Saturday, March 16, 2013

How Many Reformers Does it Take to Really Fix a School?

IF YOU’RE AN AMERICAN TEACHER it’s likely you’ve noticed a depressing trend. Deep into a second decade of all-out school reform, or third, depending on who's counting, we’re still going nowhere fast.

“Backward” doesn’t count.

School reformers seem baffled; but baffled school reformers don’t stay baffled long. When one reform plan doesn’t work they conjure up another plan. They’re school reformers for god sakes. That’s just what they do. 

Perhaps we need to look at schools like automobiles to grasp why it is we’re not speeding down the intellectual Interstate like the reformers say we must. Imagine that there are three autos, all broken down alongside I-10, in the Arizona desert. The drivers are three real teachers. Each has been carrying five passengers, five students. One car is a new Lexus LX 570. The second is a 2006 Honda Civic. The third is a battered 1972 Chevrolet Impala.

None of them will run. 

A bus load of school reformers heading for a convention in Las Vegas sees them stranded by the side of the road and screeches to a halt. Secretary of Education Arne Duncan climbs out to survey the dire situation. Other famous passengers include Michael R. Bloomberg, mayor of New York, and Joel I. Klein, his one-time school chancellor. (Klein got worn out after trying for eight years to fix the city schools. Now he’s back in the cozy corporate world, earning millions, giving Rupert Murdoch legal and education-related advice.) Michelle Rhee is a passenger, too, and there are all kinds of politicians and lobbyists and sales persons for big testing companies filling the seats. Sadly, none of them knows a pile of shit from a spark plug when it comes to car repairs.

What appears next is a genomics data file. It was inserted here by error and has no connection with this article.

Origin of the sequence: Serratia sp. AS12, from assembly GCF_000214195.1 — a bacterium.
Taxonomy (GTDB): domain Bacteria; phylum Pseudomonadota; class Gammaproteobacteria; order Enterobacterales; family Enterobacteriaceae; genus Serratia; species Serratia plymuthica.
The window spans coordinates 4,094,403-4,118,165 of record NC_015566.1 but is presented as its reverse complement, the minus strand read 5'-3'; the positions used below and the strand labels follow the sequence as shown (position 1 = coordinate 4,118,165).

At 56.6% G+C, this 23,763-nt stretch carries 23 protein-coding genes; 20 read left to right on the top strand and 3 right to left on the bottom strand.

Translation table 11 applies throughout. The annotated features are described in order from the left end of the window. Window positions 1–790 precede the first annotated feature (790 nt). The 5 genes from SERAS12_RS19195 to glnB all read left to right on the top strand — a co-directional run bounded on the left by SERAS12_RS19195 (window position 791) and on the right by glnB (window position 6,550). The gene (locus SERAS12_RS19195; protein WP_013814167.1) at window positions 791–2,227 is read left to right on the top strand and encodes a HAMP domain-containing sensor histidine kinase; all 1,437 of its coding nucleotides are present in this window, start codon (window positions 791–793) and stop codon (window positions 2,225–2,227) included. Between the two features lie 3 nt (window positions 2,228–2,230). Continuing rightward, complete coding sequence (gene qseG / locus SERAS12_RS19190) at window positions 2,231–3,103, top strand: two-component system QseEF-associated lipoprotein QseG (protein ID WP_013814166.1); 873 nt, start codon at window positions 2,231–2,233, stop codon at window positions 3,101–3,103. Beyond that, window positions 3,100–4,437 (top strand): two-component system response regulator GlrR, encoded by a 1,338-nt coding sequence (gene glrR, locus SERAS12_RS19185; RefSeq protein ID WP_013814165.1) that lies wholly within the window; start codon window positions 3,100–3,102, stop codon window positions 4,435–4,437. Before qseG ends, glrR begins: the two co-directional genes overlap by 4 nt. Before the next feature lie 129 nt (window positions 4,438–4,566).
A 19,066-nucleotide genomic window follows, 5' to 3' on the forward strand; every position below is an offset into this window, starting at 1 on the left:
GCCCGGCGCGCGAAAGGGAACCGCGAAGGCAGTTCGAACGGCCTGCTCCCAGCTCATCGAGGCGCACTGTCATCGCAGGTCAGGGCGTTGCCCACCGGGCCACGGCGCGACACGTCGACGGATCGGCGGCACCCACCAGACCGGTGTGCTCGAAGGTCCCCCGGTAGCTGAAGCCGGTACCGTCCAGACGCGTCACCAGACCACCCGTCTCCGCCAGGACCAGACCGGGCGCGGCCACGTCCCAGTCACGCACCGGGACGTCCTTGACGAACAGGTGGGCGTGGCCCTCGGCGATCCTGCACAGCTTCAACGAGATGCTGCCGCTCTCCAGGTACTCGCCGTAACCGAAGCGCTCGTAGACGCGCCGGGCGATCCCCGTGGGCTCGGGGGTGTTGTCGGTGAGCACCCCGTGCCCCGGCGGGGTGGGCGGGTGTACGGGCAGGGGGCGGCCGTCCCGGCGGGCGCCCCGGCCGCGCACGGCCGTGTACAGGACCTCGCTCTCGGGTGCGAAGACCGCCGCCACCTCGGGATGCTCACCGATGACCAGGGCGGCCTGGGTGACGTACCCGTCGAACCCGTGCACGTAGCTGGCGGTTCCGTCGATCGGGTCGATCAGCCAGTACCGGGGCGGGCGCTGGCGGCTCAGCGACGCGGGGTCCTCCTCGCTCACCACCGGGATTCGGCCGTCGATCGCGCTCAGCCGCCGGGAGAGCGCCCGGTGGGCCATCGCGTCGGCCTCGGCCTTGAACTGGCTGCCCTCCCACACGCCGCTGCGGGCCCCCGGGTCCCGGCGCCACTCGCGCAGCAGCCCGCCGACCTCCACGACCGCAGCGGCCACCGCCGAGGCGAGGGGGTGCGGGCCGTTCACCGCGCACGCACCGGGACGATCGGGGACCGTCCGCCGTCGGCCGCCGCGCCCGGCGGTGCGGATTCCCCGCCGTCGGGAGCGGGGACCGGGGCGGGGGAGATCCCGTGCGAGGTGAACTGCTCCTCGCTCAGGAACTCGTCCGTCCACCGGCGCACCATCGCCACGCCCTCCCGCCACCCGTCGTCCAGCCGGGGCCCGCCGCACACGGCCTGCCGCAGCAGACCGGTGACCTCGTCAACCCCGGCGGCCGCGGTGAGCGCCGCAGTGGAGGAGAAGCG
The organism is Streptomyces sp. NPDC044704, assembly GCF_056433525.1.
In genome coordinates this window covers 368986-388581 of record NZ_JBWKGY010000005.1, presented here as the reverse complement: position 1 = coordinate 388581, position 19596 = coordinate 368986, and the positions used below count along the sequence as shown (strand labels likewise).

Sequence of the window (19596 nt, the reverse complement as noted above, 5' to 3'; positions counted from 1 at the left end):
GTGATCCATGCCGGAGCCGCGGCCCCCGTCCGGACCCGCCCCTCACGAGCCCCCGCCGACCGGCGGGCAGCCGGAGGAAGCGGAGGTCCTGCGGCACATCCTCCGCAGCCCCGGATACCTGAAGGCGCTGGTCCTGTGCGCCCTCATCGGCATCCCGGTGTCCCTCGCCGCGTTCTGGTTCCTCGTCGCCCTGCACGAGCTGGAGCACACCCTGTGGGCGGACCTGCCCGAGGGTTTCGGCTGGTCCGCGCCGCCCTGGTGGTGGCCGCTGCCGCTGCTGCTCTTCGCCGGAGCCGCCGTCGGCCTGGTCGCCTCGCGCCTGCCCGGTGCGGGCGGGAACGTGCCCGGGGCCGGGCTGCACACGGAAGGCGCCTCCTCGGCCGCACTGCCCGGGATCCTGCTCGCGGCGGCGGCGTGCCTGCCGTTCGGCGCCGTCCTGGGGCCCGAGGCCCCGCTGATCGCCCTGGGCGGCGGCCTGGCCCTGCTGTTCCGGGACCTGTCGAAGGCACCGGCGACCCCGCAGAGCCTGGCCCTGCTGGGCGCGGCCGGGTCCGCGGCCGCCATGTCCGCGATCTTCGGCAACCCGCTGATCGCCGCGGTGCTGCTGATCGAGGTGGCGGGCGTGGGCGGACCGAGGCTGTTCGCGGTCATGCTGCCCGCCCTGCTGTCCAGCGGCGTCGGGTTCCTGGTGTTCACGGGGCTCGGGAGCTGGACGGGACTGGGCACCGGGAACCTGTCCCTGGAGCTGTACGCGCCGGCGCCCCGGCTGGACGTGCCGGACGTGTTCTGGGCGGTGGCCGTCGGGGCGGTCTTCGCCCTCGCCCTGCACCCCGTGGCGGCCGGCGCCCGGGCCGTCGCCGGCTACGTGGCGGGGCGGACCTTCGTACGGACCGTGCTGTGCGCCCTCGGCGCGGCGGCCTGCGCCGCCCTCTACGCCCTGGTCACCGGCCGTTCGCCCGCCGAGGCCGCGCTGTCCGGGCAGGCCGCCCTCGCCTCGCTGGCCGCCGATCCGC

Duncan is first to suggest a solution to the problem of the three stalled-out cars. “We are going to paint the Impala red to make it run.”